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Delaying a healthy newborn's first bath at least 1
This is because breastfeeding has "unparalleled health benefits for babies and mothers," says the Center for Disease Control and Prevention.
DiCioccio is nursing. Mother / Baby Care Professional Development Specialist at Cleveland Hillcrest Clinic in Mayfield Heights, Ohio, who previously had a baby bathing policy within two hours of delivery. But when more and more patients started asking nurses to stop washing their newborns in recent years, she and her colleagues decided to study the reports that this practice could increase the success of breastfeeding. The World Health Organization is already advising to delay the baby's first bath within 24 hours after giving birth, although it does not specify the reasons for the recommendation.
The study covers 996 women couples and their healthy newborns. About half – 448 – came under the previous baby bathing policy when they were about two hours old. The other 548 mother-baby pairs followed the new protocol – the nurses delayed the first bath for at least 12 hours.
When researchers compared the two groups, they found exceptional levels of breastfeeding – meaning that there was no use of formula during family hospital stays – from 59.8% in the first group to 68.2% after the change in policy.
Why is it happening?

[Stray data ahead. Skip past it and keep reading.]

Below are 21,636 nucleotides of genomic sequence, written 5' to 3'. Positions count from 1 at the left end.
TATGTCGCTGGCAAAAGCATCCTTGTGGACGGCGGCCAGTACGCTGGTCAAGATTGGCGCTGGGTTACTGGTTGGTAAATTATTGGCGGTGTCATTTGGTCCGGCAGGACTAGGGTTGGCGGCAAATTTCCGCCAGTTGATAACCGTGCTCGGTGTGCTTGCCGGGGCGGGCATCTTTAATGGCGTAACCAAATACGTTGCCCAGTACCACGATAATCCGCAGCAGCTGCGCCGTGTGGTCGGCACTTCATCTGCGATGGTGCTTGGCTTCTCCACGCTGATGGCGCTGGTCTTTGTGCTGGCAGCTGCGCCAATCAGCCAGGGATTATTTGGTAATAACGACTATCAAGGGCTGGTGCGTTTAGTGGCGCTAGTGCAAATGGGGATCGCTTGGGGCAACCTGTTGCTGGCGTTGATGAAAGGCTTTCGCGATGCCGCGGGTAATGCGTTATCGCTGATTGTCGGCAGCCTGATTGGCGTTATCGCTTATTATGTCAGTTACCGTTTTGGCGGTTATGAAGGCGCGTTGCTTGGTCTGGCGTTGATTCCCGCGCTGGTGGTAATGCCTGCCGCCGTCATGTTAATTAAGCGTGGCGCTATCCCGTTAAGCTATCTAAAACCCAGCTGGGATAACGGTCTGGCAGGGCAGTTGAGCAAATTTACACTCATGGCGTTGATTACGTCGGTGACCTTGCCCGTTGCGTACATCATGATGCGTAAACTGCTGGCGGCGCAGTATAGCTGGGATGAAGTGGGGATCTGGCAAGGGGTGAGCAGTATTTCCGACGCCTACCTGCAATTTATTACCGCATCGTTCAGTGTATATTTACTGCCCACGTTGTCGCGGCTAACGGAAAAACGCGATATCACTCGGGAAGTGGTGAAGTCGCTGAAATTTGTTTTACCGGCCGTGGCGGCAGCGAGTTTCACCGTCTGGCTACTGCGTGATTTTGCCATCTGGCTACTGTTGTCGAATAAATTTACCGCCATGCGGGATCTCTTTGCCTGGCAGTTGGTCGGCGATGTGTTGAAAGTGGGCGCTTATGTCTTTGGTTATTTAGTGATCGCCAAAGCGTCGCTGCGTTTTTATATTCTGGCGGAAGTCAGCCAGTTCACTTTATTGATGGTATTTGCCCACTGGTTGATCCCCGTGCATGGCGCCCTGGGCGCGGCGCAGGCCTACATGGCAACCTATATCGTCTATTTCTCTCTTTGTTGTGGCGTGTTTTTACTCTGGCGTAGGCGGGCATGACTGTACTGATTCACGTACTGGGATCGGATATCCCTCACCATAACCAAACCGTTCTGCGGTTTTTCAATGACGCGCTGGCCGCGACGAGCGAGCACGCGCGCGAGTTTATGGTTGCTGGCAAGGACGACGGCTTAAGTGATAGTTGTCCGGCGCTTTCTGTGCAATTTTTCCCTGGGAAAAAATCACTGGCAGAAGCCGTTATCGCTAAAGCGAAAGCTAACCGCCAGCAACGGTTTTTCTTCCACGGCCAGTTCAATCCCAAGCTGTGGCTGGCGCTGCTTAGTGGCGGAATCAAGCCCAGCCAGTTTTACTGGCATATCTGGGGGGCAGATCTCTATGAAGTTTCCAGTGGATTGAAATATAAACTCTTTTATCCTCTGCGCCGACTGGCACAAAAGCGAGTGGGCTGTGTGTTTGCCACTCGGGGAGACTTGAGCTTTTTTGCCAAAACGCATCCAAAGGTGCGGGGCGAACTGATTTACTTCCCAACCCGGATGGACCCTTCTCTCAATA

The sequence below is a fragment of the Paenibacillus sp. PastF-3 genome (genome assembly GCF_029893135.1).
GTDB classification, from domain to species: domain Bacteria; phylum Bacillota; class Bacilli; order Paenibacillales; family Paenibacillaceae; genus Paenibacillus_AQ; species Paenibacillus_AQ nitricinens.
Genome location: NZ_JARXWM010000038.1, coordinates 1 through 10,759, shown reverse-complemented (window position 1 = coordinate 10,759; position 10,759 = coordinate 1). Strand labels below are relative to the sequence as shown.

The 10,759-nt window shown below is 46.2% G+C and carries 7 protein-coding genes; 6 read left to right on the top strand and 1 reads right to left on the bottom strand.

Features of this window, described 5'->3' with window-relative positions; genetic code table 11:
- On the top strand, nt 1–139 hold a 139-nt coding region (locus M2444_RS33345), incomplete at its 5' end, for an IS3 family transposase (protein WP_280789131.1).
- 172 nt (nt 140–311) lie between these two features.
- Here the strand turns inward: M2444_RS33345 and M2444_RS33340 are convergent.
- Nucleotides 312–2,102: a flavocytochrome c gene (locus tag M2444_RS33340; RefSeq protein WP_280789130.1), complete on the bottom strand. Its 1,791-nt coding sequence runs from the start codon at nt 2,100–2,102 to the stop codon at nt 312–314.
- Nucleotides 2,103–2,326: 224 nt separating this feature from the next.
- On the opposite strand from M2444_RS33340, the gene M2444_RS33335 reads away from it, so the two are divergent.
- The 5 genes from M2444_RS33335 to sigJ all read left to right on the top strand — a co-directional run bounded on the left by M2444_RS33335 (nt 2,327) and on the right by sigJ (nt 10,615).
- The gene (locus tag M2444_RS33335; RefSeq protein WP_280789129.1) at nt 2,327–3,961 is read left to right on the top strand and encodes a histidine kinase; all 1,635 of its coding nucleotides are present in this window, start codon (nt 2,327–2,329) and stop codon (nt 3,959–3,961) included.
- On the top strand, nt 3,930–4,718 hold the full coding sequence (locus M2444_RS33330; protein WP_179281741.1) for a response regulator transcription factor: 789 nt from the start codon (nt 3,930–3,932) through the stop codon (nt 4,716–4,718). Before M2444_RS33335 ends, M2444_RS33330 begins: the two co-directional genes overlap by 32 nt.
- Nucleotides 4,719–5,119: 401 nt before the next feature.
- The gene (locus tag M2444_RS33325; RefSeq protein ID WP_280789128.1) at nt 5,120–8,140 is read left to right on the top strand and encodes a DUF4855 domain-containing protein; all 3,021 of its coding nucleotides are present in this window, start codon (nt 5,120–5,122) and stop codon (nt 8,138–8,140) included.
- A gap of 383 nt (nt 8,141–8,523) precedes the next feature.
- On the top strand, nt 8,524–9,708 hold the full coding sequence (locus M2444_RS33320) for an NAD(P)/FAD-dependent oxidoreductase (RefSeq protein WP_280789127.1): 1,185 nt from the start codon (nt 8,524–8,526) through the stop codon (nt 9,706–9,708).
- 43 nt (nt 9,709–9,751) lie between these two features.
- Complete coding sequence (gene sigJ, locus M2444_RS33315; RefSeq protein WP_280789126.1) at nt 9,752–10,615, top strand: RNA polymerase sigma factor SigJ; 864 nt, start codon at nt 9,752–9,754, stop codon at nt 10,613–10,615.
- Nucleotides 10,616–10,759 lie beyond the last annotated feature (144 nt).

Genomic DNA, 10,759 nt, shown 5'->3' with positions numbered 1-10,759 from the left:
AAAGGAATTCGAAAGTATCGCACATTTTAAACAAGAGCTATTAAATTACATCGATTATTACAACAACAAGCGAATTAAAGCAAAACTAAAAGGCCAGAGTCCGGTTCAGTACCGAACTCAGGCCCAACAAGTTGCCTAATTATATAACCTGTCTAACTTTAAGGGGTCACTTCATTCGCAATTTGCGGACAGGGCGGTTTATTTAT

One possible explanation is that bathroom delays are becoming more time-consuming between baby and mother's skin, which means a more relaxed, less stressful baby who is ready to breastfeed. "It's important to stay with your baby and have the baby with you without taking them away right away," said Debbie Onuka, who recently gave birth to Cleveland Hill Clinic Hilcrest. She was not part of the study but followed the protocol for delaying her baby's first bath for more than 12 hours.
In the study, the effect was stronger for women who delivered vaginally – probably because their babies were placed on their chest immediately compared to C-section when it could be up to 30 minutes.
Another possibility is that newborns rely on a familiar scent that will direct them to the breast. 39, 40 weeks of life and the mother's breasts have a similar smell like this amniotic fluid, "says DiCioccio. So the thought is that the two smells help the baby to close. This makes it easier for the baby to find something comfortable and normal and that they like it. "
The study also found that newborns who were bathed later were more likely to have a normal post-bath temperature than younger babies who were cold and perhaps too tired to to breastfeed. "Inside the mom was about 98.6 degrees, but most babies are born in rooms with about 70 degrees, and during the first few hours after birth, the baby needs to use a lot of energy to stay warm," notes Child Mommy Records
The other benefits of delaying the first bath include not washing up the vertigo, the white newborn films are covered with antimicrobial properties and properties that help the development of the lungs, DiCioccio said. newborns may still need the first bath earlier
If the mother was diagnosed with HIV, there are active herpes lesions or hepatitis B or C, the nurses will still bathe their newborns at about two hours because they too A Bigger Risk To Be
Hospitals Follow Different Policies
Each clinic has its own thing right now, she added, so it is possible for future mothers to face pushing. They can oppose the changes, but DiCiochio urged them to reconsider the matter.
"If the mother is willing to wait and wants to wait, let her leave it"
As for the new mothers, DiChooccio had this advice: Trust your bowels. If your bowels say, "I'm not quite ready to have my baby shower, go with him."